A Dutch pension federation, which represents pension funds with a combined a €1.4 trillion ($1.5 trillion) in assets warned that the latest European proposal on central clearing of derivatives could lead to lower investment returns.
Under the latest proposal to amend the European Market Infrastructure Regulation, the European Commission wants market participants to have an active account with a central counterparty, or CCP, inside of the European Union and wants to define a minimum share of transactions that would have to be cleared in the EU.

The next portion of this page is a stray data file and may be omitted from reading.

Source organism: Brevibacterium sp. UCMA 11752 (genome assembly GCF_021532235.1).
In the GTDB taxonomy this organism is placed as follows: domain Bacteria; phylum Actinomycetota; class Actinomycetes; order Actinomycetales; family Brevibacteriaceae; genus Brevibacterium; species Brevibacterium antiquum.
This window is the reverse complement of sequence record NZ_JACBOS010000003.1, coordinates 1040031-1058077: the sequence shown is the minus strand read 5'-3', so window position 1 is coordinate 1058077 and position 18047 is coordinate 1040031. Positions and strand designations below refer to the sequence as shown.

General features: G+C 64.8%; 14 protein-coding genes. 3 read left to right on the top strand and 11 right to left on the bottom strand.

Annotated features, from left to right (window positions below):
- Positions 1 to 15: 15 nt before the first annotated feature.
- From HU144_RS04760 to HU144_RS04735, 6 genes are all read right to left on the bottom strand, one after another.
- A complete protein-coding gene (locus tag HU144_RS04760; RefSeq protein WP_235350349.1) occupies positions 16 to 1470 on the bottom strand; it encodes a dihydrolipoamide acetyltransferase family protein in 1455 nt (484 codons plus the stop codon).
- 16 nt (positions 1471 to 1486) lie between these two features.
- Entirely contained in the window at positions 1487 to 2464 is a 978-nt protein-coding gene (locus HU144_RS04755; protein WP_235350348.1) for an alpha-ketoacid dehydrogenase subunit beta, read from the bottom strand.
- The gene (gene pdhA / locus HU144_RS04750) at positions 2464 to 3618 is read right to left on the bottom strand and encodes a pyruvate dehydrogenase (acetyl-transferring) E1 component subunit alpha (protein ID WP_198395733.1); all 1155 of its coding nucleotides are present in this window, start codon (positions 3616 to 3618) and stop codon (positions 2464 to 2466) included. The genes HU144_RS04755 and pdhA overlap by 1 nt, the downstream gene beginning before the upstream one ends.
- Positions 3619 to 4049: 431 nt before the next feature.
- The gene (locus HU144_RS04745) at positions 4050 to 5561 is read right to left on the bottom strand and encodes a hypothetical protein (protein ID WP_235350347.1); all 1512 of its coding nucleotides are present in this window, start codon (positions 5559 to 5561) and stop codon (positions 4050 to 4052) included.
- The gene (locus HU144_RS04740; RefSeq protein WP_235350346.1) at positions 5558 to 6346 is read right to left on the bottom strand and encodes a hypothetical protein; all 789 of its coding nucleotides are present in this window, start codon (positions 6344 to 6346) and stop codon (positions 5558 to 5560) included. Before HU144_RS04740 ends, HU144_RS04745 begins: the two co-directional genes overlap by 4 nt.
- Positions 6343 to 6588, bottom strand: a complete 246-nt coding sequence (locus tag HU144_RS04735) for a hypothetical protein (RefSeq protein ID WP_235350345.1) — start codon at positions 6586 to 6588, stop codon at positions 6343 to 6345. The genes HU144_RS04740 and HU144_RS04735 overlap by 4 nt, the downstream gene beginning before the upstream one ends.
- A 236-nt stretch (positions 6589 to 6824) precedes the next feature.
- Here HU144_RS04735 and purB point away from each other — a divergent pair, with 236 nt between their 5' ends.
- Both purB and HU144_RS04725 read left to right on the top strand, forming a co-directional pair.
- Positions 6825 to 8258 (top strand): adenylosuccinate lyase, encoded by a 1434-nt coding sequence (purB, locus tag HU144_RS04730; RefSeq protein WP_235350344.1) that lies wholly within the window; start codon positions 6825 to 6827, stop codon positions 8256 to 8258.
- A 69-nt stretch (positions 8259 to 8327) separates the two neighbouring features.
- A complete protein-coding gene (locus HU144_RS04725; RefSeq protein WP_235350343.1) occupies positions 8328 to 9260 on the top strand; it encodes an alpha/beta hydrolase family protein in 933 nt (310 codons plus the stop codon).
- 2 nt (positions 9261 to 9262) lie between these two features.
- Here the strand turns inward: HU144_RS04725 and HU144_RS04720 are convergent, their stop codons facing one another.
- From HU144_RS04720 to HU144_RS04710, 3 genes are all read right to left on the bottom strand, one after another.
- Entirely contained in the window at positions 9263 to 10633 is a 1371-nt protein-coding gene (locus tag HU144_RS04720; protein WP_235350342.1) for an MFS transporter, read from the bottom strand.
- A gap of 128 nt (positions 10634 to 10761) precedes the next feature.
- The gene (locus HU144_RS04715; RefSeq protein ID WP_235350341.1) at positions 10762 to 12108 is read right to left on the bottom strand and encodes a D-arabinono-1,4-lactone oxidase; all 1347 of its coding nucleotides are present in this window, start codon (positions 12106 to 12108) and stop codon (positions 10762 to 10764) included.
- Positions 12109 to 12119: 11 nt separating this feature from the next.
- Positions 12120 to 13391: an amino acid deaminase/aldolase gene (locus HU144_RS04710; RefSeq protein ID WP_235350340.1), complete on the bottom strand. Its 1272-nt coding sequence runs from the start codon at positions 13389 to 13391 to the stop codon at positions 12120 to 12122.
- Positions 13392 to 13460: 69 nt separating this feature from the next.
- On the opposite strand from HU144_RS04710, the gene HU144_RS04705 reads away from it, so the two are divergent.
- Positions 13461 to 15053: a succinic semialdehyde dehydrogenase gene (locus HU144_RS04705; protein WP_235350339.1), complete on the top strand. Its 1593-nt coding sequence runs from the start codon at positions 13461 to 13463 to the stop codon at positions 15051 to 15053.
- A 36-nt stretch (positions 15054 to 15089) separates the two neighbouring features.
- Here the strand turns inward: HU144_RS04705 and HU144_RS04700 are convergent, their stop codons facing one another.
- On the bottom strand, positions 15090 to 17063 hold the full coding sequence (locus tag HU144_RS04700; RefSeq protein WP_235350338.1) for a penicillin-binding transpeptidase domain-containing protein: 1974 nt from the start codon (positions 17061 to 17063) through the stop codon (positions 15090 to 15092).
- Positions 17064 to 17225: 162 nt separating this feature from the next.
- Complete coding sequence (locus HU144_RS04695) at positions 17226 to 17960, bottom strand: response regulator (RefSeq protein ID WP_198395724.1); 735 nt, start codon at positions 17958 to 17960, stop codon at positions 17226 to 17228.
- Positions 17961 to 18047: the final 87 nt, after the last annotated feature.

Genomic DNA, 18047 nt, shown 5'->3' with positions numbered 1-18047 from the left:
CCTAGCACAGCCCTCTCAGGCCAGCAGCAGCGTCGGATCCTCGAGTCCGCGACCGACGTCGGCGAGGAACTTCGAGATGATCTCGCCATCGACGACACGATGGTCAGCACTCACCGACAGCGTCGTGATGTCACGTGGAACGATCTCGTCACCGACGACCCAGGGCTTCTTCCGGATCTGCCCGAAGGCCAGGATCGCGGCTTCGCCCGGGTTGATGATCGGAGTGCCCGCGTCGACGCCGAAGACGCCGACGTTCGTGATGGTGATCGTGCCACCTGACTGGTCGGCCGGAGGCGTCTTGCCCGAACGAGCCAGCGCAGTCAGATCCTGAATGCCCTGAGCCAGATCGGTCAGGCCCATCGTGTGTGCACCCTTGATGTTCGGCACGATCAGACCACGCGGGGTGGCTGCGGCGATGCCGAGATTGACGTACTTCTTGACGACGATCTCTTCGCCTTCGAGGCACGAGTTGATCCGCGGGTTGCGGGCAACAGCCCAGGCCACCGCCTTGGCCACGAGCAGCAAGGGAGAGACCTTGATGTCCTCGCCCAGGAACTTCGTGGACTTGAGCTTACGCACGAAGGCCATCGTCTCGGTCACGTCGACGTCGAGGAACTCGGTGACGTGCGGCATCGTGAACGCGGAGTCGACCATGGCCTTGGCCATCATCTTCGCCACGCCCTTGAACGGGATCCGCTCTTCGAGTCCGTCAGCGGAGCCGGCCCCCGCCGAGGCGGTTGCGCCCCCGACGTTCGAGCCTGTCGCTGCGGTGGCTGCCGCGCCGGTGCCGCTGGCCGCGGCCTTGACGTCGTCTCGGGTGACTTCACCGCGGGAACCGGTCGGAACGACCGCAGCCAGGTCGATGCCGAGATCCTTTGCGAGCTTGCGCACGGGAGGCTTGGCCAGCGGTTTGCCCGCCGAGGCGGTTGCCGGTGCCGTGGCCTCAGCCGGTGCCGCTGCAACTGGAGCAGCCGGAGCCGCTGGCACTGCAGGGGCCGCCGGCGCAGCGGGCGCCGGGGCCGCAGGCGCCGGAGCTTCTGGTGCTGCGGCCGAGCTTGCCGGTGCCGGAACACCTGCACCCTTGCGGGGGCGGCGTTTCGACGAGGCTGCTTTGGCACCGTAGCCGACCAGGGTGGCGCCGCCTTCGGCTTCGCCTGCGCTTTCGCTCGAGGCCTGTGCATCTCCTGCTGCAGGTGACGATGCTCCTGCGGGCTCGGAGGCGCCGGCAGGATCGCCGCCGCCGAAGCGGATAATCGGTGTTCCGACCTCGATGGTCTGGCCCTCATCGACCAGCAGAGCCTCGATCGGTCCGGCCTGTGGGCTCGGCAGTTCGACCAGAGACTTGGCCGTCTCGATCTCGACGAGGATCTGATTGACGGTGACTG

But Pensioenfederatie wants Dutch pension funds to have access to best execution — meaning markets with largest liquidity such as the U.K.
By forcing pension funds to clear derivatives at an EU venue, the EC could make pension funds enter into derivative contracts with a less attractive swap rate, which could lead to poorer investment results, the federation said.
"Legislation should therefore not impose a minimum percentage," it said in a news release.
The federation also said it supports pension funds spreading the risk by clearing trades through multiple CCPs.
European pension funds will start clearing transactions centrally after June 2023 when the current exemption expires.
A spokesman at the federation could not be immediately reached.